Second Port of Oakland Exec Suspended
By Art Garcia
The Port of Oakland’s newly installed Acting Executive Director Deborah Ale Flint ordered Maritime Director James Kwon to return immediately from a business trip to China in the wake of charges he spent $4,500 in public money entertaining shipping executives in a Houston strip club. Kwon was suspended and put on paid administrative leave one day after port commissioners placed his boss, Executive Director Omar Benjamin, on immediate paid administrative leave as well.
“We are still trying to get a handle on what exactly happened and how it happened,” said Port Commission President Gilda Gonzalez. “That’s why we have engaged outside counsel to help make a full investigation.”
Port financial records also indicated that Kwon had expensed $476 in haircuts, $1,000 in wine and bills from massage parlors, golf outings and a $350 pair of golf shoes. The probe of possibly improper spending has been expanded to include reimbursements from an Oakland karaoke bar. “We were told there could be many more questionable expenses than we initially knew of,” Gonzalez said. “Hopefully, it won’t be as bad as some think.”
Despite clear policies that should have alerted port officials, four years went by before reimbursement claims submitted by Kwon were flagged. Now the port is investigating whether Benjamin was involved with Kwon in running up the expense tab at the Houston club. Benjamin has not confirmed or denied his presence in Houston on October 21, 2008, the date of Kwon’s alleged expenses. Port officials won’t comment on whether he or any other port staff were with Kwon at the club.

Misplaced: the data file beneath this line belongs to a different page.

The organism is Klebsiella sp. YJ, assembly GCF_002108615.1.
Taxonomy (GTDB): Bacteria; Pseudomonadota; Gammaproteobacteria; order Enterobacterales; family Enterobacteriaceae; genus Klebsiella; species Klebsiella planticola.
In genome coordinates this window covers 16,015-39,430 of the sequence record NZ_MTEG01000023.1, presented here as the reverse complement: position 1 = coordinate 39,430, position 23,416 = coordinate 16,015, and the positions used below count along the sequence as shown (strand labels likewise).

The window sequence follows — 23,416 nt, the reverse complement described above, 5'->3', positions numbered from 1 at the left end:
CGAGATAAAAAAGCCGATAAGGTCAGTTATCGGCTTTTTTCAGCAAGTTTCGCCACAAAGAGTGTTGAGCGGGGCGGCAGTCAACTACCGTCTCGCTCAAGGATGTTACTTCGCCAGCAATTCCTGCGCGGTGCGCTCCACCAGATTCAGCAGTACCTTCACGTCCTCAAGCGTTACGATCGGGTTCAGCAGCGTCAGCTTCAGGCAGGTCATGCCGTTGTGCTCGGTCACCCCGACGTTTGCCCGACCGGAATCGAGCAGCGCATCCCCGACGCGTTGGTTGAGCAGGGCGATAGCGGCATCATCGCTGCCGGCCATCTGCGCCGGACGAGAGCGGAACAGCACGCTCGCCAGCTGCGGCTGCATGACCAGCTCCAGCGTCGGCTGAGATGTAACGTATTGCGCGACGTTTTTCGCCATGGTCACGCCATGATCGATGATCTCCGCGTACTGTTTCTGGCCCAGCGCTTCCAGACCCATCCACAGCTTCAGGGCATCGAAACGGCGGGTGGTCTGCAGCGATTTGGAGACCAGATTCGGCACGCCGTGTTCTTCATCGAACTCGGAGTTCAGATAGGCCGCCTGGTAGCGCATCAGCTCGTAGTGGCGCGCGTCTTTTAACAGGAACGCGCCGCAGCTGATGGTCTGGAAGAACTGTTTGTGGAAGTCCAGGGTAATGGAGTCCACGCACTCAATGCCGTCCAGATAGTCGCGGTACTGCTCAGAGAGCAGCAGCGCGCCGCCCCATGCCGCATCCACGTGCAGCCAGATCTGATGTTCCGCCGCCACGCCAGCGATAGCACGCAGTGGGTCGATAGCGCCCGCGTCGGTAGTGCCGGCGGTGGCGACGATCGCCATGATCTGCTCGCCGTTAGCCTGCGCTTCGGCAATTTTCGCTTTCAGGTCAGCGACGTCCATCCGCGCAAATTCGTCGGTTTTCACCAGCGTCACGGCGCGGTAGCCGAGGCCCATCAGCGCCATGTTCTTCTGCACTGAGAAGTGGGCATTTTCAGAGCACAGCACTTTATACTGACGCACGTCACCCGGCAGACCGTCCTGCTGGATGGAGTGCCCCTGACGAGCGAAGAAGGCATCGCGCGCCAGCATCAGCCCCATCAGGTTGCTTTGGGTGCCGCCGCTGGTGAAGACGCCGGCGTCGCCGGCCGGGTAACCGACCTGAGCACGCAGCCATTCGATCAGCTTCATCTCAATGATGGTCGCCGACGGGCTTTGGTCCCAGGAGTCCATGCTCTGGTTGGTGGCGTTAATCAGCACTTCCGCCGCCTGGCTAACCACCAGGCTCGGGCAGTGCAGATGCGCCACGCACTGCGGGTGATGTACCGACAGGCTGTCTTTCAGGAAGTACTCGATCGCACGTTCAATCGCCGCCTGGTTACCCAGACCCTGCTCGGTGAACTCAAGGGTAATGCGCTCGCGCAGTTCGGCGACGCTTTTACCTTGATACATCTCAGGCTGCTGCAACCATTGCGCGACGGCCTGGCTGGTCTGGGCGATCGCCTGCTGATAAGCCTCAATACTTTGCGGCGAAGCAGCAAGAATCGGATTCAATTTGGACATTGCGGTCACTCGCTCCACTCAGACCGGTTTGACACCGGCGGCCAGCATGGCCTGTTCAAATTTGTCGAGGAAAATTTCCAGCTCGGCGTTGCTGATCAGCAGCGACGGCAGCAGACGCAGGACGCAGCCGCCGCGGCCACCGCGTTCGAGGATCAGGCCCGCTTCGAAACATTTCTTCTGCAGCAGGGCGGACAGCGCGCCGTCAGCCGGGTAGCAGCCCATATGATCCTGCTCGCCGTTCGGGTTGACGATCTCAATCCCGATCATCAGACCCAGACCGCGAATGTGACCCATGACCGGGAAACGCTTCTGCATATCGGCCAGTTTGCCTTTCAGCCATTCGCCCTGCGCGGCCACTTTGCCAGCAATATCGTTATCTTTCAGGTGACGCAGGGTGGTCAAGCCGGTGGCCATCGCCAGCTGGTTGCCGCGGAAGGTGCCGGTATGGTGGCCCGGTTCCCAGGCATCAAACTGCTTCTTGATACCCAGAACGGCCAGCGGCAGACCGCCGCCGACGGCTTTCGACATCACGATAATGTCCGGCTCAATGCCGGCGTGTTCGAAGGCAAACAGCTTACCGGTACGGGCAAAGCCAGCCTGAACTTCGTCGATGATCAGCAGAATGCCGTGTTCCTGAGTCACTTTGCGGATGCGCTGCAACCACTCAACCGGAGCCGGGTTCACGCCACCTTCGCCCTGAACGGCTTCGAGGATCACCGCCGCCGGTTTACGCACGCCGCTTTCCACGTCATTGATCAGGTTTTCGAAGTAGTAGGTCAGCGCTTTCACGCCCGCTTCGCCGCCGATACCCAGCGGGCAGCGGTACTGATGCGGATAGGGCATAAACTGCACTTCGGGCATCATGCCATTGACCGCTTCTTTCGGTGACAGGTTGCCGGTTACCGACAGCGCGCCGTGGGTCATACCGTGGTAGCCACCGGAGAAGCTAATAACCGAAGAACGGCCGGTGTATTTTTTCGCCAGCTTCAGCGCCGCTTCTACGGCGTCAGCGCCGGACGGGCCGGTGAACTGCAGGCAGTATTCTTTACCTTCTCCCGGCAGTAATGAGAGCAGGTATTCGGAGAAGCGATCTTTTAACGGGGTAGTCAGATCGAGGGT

In other Port of Oakland news, a crane mechanic doing maintenance work on a trolley cable was killed in an industrial accident after he was caught in a piece of crane equipment about 250 feet up and suffered “crushing injuries.” The mechanic was identified by the Alameda County Coroner’s Office as 41-year-old Mark Arnett of Oakland. The accident occurred at Berth 37, part of the Ben E. Nutter Terminal operated by Evergreen Marine Corporation of Taiwan. The terminal was shut after the accident and workers sent home while state and local agencies investigated the incident.
The port, which handled about $41 billion of cargo in 2011, is the fifth-busiest in the U.S. – MarEx
This is the second article in an ongoing series.
The opinions expressed herein are the author's and not necessarily those of The Maritime Executive.